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Warming and habitat loss shrink pollinator numbers. That may hit coffee, cocoa crops hard in future
A new study finds that changes in the climate and land use are combining to dramatically shrink the numbers of insects pollinating key tropical crops
Changes in the climate and land use are combining to dramatically shrink the numbers of insects pollinating key tropical crops. As those problems interwine and intensify, it likely will hit coffee lovers right in the mug, according to a new study.
And that one-two punch will melt some chocolate fans’ dreams too, scientists said.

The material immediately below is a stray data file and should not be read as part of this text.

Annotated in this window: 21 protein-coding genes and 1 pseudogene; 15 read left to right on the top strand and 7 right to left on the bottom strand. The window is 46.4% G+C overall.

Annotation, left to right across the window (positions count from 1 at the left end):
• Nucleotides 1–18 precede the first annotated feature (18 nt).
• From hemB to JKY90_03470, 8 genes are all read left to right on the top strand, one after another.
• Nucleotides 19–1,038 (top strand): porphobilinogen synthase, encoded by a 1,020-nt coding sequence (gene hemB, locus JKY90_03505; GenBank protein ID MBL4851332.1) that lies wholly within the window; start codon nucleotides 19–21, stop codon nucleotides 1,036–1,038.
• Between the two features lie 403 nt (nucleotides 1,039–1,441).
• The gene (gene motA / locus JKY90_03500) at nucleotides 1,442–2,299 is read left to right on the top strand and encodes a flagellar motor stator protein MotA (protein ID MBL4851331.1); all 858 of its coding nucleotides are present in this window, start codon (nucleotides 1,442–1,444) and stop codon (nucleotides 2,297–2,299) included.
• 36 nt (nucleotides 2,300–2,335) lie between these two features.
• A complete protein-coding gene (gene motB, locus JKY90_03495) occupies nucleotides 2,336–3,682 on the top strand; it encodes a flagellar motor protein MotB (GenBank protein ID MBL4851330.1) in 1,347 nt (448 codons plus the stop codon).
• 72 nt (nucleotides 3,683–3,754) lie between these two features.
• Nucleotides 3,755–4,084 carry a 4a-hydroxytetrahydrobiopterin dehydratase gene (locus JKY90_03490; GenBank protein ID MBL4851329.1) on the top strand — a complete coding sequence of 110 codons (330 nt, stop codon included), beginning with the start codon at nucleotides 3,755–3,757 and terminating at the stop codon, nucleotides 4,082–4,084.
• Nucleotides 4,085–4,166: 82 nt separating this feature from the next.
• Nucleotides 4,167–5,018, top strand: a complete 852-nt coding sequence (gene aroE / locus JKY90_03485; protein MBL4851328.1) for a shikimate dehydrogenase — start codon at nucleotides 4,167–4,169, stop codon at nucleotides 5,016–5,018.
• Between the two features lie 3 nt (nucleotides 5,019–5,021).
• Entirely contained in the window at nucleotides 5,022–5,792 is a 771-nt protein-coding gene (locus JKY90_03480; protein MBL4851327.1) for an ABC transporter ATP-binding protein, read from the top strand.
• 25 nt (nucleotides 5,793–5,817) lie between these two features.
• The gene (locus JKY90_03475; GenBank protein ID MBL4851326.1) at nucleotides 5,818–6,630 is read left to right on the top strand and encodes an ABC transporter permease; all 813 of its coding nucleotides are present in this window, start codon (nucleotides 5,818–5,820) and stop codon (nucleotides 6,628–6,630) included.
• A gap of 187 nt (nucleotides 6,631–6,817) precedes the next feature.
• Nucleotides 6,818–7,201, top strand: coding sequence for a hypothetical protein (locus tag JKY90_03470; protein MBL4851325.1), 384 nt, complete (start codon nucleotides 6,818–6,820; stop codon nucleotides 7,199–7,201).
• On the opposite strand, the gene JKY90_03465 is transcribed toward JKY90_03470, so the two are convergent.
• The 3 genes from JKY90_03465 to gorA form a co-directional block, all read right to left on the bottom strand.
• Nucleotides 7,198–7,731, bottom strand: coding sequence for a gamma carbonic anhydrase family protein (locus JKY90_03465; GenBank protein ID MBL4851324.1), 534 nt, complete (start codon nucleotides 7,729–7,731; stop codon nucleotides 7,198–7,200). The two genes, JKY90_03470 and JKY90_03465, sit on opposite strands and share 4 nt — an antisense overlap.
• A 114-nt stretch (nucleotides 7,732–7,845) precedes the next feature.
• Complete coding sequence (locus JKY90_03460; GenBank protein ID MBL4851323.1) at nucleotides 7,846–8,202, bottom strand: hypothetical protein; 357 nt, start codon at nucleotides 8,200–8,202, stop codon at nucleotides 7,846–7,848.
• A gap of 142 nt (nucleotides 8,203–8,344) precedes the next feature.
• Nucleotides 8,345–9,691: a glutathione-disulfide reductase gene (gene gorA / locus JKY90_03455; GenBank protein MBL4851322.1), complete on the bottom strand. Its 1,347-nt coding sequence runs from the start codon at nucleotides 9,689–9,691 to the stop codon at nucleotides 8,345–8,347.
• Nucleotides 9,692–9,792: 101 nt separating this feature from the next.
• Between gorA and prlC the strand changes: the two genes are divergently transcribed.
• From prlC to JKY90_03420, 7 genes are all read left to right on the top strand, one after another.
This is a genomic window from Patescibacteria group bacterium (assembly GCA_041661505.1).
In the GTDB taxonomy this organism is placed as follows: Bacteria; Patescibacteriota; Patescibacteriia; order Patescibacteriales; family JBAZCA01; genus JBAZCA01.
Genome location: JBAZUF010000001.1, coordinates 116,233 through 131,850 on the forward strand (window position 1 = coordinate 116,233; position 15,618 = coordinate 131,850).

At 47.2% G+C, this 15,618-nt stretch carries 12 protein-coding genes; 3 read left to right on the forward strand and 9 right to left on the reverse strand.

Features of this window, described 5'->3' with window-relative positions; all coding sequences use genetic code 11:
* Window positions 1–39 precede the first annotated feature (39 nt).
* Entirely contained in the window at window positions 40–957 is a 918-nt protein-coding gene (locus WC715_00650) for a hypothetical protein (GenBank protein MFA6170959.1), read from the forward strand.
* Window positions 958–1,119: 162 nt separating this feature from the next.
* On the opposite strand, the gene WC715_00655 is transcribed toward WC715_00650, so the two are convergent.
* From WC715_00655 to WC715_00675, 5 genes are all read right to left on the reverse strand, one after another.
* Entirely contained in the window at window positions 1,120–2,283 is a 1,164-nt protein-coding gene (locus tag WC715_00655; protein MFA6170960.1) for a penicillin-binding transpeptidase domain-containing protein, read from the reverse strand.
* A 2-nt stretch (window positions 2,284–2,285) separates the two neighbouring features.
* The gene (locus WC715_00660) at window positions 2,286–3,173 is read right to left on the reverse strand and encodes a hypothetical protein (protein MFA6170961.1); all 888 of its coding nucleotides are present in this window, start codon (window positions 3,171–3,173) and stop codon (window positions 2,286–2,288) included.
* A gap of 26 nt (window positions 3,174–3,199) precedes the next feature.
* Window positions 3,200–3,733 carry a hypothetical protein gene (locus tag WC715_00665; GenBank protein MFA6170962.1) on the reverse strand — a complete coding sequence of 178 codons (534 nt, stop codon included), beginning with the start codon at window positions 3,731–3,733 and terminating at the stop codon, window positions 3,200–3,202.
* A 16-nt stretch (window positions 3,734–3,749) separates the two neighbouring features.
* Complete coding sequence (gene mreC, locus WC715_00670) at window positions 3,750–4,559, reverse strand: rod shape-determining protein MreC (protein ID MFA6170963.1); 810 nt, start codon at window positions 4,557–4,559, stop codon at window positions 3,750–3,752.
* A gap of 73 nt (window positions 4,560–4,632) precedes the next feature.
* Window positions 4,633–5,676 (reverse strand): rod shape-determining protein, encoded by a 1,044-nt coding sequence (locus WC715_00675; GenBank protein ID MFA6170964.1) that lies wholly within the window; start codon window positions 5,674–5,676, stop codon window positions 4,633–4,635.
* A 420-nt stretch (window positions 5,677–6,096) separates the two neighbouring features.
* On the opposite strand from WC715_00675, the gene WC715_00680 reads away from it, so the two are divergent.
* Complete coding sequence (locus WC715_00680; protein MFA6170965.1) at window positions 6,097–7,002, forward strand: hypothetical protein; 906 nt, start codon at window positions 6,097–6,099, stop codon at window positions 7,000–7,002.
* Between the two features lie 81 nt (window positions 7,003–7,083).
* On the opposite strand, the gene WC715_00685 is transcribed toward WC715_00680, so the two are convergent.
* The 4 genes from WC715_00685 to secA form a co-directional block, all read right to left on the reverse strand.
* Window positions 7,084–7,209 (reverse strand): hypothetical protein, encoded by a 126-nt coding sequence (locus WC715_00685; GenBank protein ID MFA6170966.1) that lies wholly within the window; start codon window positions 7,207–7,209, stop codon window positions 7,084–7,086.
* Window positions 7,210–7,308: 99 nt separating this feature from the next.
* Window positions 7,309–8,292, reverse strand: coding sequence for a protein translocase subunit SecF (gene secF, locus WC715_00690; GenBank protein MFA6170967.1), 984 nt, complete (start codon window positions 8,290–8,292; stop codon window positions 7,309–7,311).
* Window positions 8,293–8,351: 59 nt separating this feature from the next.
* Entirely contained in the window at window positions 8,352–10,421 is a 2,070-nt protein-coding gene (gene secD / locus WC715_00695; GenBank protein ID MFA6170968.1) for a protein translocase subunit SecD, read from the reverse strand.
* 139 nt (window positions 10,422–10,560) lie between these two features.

Scientists looked at thousands of species and sites and found when temperatures warmed up beyond the normal range combined with a shrinking habitat of flowering plants, the number of insects that pollinate those plants plummets by 61%, according to a study in Thursday’s Science Advances. Study authors said bees, flies, moths and other pollinators are being hit harder than the general insect population.
“We’re seeing the climate change is already having this really strong impact on pollinators," said study co-author Tim Newbold, an ecologist at the University College of London.